Vesely also has a playful side that wasn’t revealed in his interviews, as he labored through his broken English, but in his interactions with his loved ones. Kodouskova said that he never let on that he had any worries about how the day would turn out.

“I don’t think he was nervous. He’s the kind of guy, he doesn’t take it seriously. He takes it how it goes,” she said. “He likes to be in the center of the attention.”

Utah used the third overall pick to take Enes Kanter, which was disappointing to some, including John Wall who wanted to see his fellow Kentucky alum join him in Washington. Grunfeld admitted that the team had talks about possibly moving up to take Kanter but decided to sit back and see how it all worked out. They wound up with a player they have long wanted to get in a Wizards uniform.

“You don’t know who’s going to be available. You don’t know what teams in front of you do,” Grunfeld said. “We had some conversations, but we just felt like that they never came to fruition, so we felt comfortable in the position we were in.”

The Wizards were also comfortable with the 18th spot, where they thought they would have to get a wing player or shooter but wound up getting the best perimeter defender in the draft -- a player that one Western Conference executive thought the Wizards should’ve taken with the sixth pick.

“We didn’t think [Singleton] would be there at 18, so we didn’t think it was realistic, but that’s the way the draft goes,” Grunfeld said. “You never know. Everybody ranks their players a bit different, and we were fortunate enough to be able to get him down there.”

The best part about getting Singleton is that he comes from the trade that keeps giving – the Kirk Hinrich deal from last summer, which has now yielded Jordan Crawford, Kevin Seraphin, Mike Bibby’s buyout savings and now a hard-working blue-collar player who now has a huge chip on his shoulder after sliding out of the lottery.

“I felt like my value was higher than what I got picked but I’m fine with it. It’s just the way life goes. I mean just like everybody else, you keep track of things. We’re going to see,” he said. “I was pretty confident they were high on me. There were other teams, but a lot of people fell in different positions, and a lot of people didn’t think they were going to go in certain places. It just worked out the way it did. I’m a Wizard now.”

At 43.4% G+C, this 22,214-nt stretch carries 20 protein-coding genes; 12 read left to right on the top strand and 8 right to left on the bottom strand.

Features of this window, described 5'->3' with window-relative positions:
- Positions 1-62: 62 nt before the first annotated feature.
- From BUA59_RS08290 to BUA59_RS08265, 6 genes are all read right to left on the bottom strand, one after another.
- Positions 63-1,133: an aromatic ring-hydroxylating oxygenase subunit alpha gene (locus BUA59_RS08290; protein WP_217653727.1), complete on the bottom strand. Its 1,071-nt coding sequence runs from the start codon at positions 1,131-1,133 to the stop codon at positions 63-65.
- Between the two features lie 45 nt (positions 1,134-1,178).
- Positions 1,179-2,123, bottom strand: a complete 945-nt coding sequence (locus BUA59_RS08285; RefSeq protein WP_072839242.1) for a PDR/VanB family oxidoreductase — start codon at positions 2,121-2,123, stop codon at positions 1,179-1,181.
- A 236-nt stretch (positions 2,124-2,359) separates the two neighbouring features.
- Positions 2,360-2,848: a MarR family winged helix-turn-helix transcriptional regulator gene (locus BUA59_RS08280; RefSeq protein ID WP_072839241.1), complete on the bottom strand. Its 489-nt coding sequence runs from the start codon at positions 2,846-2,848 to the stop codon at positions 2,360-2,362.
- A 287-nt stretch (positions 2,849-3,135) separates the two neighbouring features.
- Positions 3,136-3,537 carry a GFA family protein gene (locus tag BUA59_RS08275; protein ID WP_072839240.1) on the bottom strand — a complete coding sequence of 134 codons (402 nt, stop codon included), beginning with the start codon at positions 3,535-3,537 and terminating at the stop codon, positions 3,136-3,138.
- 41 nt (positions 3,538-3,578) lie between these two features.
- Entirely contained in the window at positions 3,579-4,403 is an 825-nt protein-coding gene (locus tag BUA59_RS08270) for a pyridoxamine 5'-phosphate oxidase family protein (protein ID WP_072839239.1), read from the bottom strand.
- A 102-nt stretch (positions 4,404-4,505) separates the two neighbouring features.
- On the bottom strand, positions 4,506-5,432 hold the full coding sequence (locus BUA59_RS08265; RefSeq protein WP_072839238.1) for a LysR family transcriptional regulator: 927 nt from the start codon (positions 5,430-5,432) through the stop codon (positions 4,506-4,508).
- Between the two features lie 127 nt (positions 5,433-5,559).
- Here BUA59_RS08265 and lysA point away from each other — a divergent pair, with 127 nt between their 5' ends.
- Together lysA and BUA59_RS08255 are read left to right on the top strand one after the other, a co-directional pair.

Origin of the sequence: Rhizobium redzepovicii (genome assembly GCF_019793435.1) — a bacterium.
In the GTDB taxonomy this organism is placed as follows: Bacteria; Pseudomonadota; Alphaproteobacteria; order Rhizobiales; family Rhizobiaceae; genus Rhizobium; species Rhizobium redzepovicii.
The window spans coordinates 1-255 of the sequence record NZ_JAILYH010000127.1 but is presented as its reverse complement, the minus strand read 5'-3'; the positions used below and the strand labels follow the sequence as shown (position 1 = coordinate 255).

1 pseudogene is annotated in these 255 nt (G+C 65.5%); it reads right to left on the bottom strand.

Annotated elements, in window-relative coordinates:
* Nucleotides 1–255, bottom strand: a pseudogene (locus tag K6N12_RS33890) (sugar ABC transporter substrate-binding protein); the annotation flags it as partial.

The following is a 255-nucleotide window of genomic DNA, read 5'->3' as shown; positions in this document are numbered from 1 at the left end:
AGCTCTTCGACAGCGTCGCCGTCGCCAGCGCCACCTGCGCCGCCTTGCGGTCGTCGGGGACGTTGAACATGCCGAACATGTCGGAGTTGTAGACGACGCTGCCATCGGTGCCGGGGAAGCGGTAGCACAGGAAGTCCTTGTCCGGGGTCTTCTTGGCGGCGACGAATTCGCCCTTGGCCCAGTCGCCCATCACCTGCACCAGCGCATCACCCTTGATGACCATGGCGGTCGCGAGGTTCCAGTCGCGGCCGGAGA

McGee even took to praising the pick on Twitter, saying that Singleton’s presence could possibly keep him from making posters for getting dunked on next season.

Singleton’s offensive game is still a bit limited, but he should be able to get some easy buckets simply by running the floor with Wall. “I’m a developing offensive player. Everybody knows that,” Singleton said. “My shot is getting better and my ball handling is getting better and my play handling is getting better. I feel like the team we have got…me, just going in there with Vesely and Shelvin Mack, I feel like we can contribute right off the bat. I feel like we’re all dedicated to just proving everyone wrong, just push our team and try to get over the hump.”

Saunders was a huge fan of Mack going into the draft, believing that he had the toughness and confidence to be a solid floor leader off the bench and take the pressure off of Wall from time to time. The Wizards thought that he, too, would be long gone before they were picking in the second round.

“Again, we had him rated a little bit higher than where we got him at, but that’s the way the draft works,” Grunfeld said. “You never know how people in front of you have players rated, and we were fortunate that he was there for us.”

After getting what they wanted, the Wizards will now have to put it all together. But they really can’t complain about how it all turned out. They were fortunate. They were pleased. And like Vesely, they were elated.

“I’m happy to be in Washington,” he said.

Michael Lee is the national basketball writer for The Washington Post.